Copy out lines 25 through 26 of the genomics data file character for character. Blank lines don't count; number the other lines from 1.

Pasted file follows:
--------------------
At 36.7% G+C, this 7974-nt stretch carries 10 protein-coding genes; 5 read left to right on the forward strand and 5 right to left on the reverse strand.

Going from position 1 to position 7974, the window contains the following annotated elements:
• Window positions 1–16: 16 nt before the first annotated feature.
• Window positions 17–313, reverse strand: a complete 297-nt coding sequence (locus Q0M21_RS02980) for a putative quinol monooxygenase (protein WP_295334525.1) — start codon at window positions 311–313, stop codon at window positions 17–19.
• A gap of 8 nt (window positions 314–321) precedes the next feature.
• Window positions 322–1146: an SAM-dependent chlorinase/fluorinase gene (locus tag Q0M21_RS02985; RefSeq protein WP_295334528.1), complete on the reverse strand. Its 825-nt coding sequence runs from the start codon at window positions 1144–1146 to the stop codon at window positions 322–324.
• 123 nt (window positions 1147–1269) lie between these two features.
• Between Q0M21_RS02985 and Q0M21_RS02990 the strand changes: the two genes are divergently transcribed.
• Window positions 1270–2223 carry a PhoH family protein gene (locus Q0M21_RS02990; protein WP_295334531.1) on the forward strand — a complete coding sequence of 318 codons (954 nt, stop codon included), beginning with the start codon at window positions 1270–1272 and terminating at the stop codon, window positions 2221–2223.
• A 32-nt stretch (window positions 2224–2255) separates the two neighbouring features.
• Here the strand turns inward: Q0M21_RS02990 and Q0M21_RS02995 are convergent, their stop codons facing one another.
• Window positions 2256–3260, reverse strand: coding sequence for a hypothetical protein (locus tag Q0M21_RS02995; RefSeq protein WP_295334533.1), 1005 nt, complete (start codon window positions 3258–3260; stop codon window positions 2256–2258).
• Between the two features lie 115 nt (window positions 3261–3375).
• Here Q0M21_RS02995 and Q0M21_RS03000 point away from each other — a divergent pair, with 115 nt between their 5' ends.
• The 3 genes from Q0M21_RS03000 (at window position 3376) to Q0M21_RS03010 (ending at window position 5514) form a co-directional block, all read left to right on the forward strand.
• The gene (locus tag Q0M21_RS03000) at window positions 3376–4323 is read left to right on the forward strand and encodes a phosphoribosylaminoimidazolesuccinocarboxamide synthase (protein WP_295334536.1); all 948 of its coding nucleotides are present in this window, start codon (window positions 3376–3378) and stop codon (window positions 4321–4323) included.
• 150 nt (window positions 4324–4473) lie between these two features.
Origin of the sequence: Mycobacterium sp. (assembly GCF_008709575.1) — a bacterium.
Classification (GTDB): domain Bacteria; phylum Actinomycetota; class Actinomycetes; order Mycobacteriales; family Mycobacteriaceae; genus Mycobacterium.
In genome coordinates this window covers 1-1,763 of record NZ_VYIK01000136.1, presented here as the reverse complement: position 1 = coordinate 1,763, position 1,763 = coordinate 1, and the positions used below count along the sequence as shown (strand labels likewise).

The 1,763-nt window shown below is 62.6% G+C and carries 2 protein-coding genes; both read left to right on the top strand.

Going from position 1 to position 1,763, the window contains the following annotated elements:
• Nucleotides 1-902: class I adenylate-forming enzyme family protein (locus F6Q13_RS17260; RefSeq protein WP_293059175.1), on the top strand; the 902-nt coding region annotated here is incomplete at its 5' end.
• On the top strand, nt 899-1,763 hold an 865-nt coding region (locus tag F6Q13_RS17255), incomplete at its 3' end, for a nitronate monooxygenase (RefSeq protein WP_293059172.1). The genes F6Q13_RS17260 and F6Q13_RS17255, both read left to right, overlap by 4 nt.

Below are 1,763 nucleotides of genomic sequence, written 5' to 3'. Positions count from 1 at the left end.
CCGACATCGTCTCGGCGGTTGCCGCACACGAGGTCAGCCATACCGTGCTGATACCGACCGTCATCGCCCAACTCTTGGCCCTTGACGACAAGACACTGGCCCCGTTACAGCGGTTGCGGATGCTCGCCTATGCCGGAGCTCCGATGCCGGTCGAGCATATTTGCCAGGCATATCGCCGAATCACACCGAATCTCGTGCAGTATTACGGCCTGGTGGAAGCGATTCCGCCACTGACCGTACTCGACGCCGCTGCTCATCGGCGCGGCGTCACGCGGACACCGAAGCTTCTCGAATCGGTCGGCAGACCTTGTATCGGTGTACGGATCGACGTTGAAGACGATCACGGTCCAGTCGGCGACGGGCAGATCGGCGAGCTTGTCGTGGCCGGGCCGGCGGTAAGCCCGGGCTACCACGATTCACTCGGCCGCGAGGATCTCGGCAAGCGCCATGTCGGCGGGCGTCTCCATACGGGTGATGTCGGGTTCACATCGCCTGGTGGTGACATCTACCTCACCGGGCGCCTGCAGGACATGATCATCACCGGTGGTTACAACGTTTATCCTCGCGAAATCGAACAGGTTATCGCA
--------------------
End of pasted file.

Below are 1,763 nucleotides of genomic sequence, written 5' to 3'. Positions count from 1 at the left end.
CCGACATCGTCTCGGCGGTTGCCGCACACGAGGTCAGCCATACCGTGCTGATACCGACCGTCATCGCCCAACTCTTGGCCCTTGACGACAAGACACTGGCCCCGTTACAGCGGTTGCGGATGCTCGCCTATGCCGGAGCTCCGATGCCGGTCGAGCATATTTGCCAGGCATATCGCCGAATCACACCGAATCTCGTGCAGTATTACGGCCTGGTGGAAGCGATTCCGCCACTGACCGTACTCGACGCCGCTGCTCATCGGCGCGGCGTCACGCGGACACCGAAGCTTCTCGAATCGGTCGGCAGACCTTGTATCGGTGTACGGATCGACGTTGAAGACGATCACGGTCCAGTCGGCGACGGGCAGATCGGCGAGCTTGTCGTGGCCGGGCCGGCGGTAAGCCCGGGCTACCACGATTCACTCGGCCGCGAGGATCTCGGCAAGCGCCATGTCGGCGGGCGTCTCCATACGGGTGATGTCGGGTTCACATCGCCTGGTGGTGACATCTACCTCACCGGGCGCCTGCAGGACATGATCATCACCGGTGGTTACAACGTTTATCCTCGCGAAATCGAACAGGTTATCGCA